You may change one feat to another through retraining. Retraining a feat takes 5 days with a character who has the feat you want. The old feat can’t be one you used as a prerequisite for a feat, class feature, archetype, prestige class, or other ability. If the old feat is a bonus feat granted by a class feature, you must replace it with a feat that you could choose using that class feature.
Note that this retraining is unrelated to the fighter ability to learn a new bonus feat in place of an old one at certain class levels. That class ability is free, happens instantly when the character gains an appropriate fighter level, doesn’t require a trainer, and can happen only once for any appropriate fighter level. Retraining a feat requires you to spend gp, takes time, requires a trainer, and can happen as often as you want.
Sometimes the dice aren’t in your favor when you gain a level and the hit points you roll are especially low. Unlike retraining other character abilities, retraining hit points doesn’t involve replacing an existing ability with a new one, it just increases your maximum hit points.
Retraining hit points takes 3 days and requires you to spend time at a martial academy, monk monastery, or with some kind of master of combat who is at least one level higher than you. At the end of the training period, increase your hit points by 1. You can retrain hit points only if your maximum hit point total is less than the maximum possible hit point total for your character.
Example: If you are a fighter 5 with Constitution 14 and you haven’t allocated any of your favored class bonus to hit points, your maximum possible hit point total is 60: (d10 HD + 2 from Constitution) × 5 levels. If your maximum hit point total is already 60, you can’t retrain hit points because you are already at the limit. If you took the Toughness feat, you would gain 5 hit points and your maximum possible hit point total would also increase by 5, which means your ability to retrain hit points would be the same as without the feat.
You can spend time to learn an additional language. It takes 20 days of training to gain a bonus language, and these days need not be consecutive. Each language requires a trainer who shares a language with you and knows the language you want to learn, or a book written in a language you know that explains the basics of the language you want to learn.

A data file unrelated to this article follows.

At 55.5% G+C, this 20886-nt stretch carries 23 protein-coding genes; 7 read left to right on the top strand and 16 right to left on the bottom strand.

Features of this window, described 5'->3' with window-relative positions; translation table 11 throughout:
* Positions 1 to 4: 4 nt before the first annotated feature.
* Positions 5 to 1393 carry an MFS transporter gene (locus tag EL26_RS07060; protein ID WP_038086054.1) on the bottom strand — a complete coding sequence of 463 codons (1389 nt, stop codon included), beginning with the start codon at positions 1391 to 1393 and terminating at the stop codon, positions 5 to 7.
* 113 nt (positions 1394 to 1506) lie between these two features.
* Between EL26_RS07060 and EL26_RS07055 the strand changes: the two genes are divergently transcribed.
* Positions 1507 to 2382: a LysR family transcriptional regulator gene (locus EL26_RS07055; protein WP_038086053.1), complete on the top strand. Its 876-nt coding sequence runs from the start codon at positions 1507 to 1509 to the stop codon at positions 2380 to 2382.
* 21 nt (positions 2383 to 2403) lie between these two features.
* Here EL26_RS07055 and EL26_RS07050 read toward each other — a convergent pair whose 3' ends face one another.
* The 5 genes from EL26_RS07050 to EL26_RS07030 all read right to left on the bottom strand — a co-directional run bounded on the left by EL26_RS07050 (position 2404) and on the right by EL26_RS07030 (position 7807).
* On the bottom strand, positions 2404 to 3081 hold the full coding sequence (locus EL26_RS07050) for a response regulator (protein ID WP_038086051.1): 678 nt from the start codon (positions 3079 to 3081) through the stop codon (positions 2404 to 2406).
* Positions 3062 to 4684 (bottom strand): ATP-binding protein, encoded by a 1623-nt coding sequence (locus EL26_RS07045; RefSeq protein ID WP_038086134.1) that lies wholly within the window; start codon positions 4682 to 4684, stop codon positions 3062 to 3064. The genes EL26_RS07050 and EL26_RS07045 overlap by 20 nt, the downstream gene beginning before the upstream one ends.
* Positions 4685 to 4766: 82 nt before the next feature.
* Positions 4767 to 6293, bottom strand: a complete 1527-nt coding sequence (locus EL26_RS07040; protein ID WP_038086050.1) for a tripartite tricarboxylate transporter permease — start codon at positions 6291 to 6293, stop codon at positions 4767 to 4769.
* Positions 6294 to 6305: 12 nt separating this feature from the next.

The new language does not count toward your maximum number of languages (racial languages + bonus languages from Intelligence + Linguistics ranks). You can train this way only a number of times equal to 1 + your Intelligence bonus.
If your campaign uses alternate racial traits, you can retrain a racial trait. This takes 20 nonconsecutive days and requires a trainer with the racial trait you want. The replacement trait must be an appropriate one from your racial list. The old and new racial traits must replace the same standard racial trait. For example, the magic resistant and stubborn alternate dwarven traits replace the hardy standard trait, so you can retrain one of those for the other.
You can retrain skill ranks you have assigned to skills. Retraining skill ranks takes 5 days. When the training period ends, reassign a number of skill ranks up to your Intelligence bonus (minimum 1), removing them from your existing skill (or skills) and adding them to a different skill (or skills).
If retraining skill ranks means you no longer qualify for a feat or other ability you have, you can’t use that feat or ability until you meet the qualifications again. (Or you can retrain that feat or other ability.)
If you are a spontaneous spellcaster (such as a bard, oracle, sorcerer, or summoner), you can retrain a spell known. This retraining takes 2 days per spell level of the new spell (or 1 day in the case of a cantrip or orison) and requires a trainer who can cast the spell you want. The trainer must cast the same kind of spells as you do (arcane or divine).
The spell with which you’re replacing the previous spell must be another from your class spell list. The new spell must be one you could place in the old spell’s spell slot. Note that this retraining is unrelated to the ability of sorcerers (or other spontaneous spellcasters) to learn a new spell in place of an old one at certain class levels. That class ability is free, happens instantly when the character gains an appropriate level in the spellcasting class, doesn’t require a trainer, and can happen only once for any appropriate class level. Retraining a spell known requires you to spend gp, takes time, requires a trainer, and can happen as often as you want.
Pathfinder Roleplaying Game: Ultimate Campaign. © 2013, Paizo Publishing, LLC; Authors: Jesse Benner, Benjamin Bruck, Jason Bulmahn, Ryan Costello, Adam Daigle, Matt Goetz, Tim Hitchcock, James Jacobs, Ryan Macklin, Colin McComb, Jason Nelson, Richard Pett, Stephen Radney-MacFarland, Patrick Renie, Sean K Reynolds, F. Wesley Schneider, James L. Sutter, Russ Taylor, and Stephen Townshend.